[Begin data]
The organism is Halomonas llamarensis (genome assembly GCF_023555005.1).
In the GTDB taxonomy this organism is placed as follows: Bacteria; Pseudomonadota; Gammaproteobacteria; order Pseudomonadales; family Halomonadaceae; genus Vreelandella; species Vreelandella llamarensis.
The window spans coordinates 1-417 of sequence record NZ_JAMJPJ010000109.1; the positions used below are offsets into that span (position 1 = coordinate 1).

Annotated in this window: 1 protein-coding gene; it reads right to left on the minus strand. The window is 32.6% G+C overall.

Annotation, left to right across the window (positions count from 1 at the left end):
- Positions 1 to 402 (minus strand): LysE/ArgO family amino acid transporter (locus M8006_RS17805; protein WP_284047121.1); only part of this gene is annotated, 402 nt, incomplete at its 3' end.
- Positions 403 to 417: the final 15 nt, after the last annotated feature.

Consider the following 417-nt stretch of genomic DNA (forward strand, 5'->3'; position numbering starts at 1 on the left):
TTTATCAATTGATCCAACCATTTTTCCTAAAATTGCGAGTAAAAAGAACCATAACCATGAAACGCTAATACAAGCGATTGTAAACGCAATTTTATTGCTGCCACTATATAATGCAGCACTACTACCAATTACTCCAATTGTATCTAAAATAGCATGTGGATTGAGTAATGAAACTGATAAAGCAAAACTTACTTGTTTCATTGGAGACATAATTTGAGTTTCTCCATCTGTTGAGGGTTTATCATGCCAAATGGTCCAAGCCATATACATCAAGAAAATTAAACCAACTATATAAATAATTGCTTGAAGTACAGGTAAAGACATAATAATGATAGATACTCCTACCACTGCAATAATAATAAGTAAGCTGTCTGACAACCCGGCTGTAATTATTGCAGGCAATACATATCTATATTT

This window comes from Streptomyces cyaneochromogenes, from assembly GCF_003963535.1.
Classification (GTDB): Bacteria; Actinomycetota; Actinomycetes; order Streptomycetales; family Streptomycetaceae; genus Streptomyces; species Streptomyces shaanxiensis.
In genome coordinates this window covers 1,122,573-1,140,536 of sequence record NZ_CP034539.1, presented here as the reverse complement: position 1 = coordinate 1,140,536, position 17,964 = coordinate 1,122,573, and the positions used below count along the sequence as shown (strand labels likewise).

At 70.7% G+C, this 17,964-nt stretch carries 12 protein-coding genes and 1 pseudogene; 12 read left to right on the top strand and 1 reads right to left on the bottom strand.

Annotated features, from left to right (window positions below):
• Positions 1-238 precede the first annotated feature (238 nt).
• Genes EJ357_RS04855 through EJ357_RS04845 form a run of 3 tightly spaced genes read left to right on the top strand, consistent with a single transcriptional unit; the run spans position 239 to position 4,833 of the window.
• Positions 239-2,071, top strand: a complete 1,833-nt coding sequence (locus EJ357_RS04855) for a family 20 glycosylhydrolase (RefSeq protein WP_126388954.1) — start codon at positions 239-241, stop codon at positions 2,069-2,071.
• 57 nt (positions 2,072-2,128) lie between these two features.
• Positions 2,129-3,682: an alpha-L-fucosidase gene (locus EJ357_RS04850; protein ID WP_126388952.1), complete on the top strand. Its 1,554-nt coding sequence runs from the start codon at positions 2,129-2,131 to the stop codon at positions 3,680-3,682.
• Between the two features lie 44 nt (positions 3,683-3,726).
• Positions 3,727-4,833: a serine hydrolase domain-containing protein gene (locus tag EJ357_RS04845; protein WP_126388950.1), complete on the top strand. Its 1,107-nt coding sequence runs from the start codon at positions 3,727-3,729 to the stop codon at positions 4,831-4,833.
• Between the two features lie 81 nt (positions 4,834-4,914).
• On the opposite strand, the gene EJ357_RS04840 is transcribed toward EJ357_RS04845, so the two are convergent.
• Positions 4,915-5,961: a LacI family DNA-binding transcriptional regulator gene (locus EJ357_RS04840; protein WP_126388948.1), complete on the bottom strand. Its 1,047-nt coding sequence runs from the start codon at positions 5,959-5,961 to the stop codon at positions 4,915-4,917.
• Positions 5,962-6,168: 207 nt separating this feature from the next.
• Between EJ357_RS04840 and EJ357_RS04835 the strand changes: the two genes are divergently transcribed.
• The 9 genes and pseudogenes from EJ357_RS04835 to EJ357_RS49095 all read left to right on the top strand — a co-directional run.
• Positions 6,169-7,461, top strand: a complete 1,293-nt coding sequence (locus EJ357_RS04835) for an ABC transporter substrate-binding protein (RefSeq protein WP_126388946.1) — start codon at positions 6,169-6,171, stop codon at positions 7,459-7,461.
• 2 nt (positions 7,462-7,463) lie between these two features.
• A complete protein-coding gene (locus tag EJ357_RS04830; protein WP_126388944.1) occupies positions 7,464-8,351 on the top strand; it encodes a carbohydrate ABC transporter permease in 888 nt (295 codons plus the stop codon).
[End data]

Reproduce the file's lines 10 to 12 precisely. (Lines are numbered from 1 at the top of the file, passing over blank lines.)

This window comes from Streptomyces cyaneochromogenes, from assembly GCF_003963535.1.
Classification (GTDB): Bacteria; Actinomycetota; Actinomycetes; order Streptomycetales; family Streptomycetaceae; genus Streptomyces; species Streptomyces shaanxiensis.
In genome coordinates this window covers 1,122,573-1,140,536 of sequence record NZ_CP034539.1, presented here as the reverse complement: position 1 = coordinate 1,140,536, position 17,964 = coordinate 1,122,573, and the positions used below count along the sequence as shown (strand labels likewise).